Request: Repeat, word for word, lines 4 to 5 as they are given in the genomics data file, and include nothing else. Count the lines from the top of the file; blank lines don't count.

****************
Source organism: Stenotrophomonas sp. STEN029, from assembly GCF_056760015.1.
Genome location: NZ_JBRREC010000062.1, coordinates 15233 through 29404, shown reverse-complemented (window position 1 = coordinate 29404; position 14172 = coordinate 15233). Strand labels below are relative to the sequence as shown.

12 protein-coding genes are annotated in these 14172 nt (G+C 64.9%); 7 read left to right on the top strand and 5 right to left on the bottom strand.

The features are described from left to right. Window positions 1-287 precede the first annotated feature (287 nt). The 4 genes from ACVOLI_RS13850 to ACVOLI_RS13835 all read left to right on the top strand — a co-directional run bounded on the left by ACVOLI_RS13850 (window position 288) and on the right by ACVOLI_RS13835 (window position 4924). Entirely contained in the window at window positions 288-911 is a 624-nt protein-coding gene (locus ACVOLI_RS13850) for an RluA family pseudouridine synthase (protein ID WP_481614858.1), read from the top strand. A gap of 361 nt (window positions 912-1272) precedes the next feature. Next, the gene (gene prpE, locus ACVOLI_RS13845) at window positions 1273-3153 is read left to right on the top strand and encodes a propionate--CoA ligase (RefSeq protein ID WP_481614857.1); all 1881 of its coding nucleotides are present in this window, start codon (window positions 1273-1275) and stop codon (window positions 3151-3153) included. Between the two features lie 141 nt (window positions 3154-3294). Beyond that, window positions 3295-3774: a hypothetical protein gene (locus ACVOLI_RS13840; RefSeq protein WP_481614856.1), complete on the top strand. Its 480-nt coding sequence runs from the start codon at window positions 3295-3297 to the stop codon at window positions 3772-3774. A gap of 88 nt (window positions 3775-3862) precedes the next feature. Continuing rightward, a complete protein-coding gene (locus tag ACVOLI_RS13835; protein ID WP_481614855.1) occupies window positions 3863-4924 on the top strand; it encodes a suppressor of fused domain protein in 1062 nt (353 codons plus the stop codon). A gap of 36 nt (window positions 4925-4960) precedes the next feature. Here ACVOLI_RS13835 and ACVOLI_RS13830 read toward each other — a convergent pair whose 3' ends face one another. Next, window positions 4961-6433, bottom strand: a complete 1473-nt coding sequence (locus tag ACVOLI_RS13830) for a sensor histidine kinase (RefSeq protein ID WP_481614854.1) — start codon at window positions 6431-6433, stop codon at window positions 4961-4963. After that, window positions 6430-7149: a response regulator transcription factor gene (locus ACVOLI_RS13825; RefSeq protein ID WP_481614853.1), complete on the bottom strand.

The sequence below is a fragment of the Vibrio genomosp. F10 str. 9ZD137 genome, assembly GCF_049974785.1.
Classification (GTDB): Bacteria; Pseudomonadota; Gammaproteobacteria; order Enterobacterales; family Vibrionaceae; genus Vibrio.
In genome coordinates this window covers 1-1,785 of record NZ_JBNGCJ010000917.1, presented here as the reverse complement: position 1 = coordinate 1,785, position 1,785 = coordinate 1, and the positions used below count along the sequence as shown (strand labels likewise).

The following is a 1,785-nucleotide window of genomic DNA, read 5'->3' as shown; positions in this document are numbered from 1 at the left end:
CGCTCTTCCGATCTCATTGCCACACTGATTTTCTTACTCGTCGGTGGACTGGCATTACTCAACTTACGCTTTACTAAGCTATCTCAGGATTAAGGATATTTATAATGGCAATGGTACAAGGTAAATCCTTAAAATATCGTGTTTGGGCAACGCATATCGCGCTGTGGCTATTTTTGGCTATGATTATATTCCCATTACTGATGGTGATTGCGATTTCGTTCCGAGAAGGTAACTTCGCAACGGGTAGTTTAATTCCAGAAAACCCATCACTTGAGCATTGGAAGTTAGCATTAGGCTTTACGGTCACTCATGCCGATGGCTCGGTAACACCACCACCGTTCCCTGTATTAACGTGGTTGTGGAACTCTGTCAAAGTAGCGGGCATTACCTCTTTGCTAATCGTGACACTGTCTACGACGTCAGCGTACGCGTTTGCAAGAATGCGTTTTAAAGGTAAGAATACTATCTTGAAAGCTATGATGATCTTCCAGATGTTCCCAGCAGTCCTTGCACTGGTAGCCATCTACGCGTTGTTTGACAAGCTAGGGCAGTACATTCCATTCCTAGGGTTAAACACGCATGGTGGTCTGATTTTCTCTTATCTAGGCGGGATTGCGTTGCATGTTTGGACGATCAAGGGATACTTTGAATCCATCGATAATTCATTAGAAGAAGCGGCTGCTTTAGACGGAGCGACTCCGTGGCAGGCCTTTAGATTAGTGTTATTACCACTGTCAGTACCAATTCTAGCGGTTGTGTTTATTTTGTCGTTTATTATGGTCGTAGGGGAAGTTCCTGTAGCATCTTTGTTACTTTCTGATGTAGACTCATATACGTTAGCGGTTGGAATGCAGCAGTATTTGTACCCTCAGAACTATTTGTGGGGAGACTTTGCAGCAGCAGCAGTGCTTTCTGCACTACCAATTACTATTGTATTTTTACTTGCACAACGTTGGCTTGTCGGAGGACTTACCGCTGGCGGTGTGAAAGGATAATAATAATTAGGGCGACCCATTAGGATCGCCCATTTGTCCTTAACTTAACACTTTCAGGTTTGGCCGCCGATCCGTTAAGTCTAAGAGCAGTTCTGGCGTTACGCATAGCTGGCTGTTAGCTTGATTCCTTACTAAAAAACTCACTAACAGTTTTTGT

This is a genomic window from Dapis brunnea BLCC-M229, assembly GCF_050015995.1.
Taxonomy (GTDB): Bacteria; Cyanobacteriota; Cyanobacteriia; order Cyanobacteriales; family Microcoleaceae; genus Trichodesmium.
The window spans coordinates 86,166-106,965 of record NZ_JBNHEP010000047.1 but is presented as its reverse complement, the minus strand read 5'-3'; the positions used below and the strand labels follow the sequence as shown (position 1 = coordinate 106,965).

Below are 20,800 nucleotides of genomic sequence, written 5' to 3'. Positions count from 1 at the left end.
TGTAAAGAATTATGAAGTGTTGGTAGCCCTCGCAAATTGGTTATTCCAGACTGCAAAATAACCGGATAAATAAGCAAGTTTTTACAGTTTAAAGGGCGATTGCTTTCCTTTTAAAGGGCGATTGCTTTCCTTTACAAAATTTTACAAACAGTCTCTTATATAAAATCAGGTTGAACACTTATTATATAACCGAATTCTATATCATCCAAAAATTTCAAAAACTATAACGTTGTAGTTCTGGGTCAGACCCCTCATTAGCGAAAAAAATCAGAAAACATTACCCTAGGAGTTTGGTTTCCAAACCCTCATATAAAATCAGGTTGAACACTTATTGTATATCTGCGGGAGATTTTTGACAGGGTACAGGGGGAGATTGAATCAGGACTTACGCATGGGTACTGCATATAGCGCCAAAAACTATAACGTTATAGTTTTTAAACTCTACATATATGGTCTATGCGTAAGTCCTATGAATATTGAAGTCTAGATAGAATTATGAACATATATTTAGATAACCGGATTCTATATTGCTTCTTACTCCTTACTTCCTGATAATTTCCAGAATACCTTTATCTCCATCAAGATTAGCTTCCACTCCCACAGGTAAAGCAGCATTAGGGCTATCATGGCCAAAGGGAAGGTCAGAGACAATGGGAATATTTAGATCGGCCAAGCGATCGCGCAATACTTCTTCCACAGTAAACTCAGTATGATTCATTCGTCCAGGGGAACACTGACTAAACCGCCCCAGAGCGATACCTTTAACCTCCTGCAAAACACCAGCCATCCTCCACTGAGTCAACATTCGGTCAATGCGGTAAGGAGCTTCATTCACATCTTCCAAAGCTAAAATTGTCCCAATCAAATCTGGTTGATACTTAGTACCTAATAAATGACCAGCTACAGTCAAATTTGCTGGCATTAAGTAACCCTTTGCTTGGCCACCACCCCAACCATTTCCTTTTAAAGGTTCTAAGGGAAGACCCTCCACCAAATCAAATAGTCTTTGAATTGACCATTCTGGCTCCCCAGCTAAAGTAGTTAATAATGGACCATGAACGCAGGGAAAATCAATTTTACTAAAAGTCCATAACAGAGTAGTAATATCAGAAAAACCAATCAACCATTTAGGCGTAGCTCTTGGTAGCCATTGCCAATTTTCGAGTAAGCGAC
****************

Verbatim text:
The features are described from left to right. Window positions 1-287 precede the first annotated feature (287 nt). The 4 genes from ACVOLI_RS13850 to ACVOLI_RS13835 all read left to right on the top strand — a co-directional run bounded on the left by ACVOLI_RS13850 (window position 288) and on the right by ACVOLI_RS13835 (window position 4924). Entirely contained in the window at window positions 288-911 is a 624-nt protein-coding gene (locus ACVOLI_RS13850) for an RluA family pseudouridine synthase (protein ID WP_481614858.1), read from the top strand. A gap of 361 nt (window positions 912-1272) precedes the next feature. Next, the gene (gene prpE, locus ACVOLI_RS13845) at window positions 1273-3153 is read left to right on the top strand and encodes a propionate--CoA ligase (RefSeq protein ID WP_481614857.1); all 1881 of its coding nucleotides are present in this window, start codon (window positions 1273-1275) and stop codon (window positions 3151-3153) included. Between the two features lie 141 nt (window positions 3154-3294). Beyond that, window positions 3295-3774: a hypothetical protein gene (locus ACVOLI_RS13840; RefSeq protein WP_481614856.1), complete on the top strand. Its 480-nt coding sequence runs from the start codon at window positions 3295-3297 to the stop codon at window positions 3772-3774. A gap of 88 nt (window positions 3775-3862) precedes the next feature. Continuing rightward, a complete protein-coding gene (locus tag ACVOLI_RS13835; protein ID WP_481614855.1) occupies window positions 3863-4924 on the top strand; it encodes a suppressor of fused domain protein in 1062 nt (353 codons plus the stop codon). A gap of 36 nt (window positions 4925-4960) precedes the next feature. Here ACVOLI_RS13835 and ACVOLI_RS13830 read toward each other — a convergent pair whose 3' ends face one another. Next, window positions 4961-6433, bottom strand: a complete 1473-nt coding sequence (locus tag ACVOLI_RS13830) for a sensor histidine kinase (RefSeq protein ID WP_481614854.1) — start codon at window positions 6431-6433, stop codon at window positions 4961-4963. After that, window positions 6430-7149: a response regulator transcription factor gene (locus ACVOLI_RS13825; RefSeq protein ID WP_481614853.1), complete on the bottom strand.

The sequence below is a fragment of the Vibrio genomosp. F10 str. 9ZD137 genome, assembly GCF_049974785.1.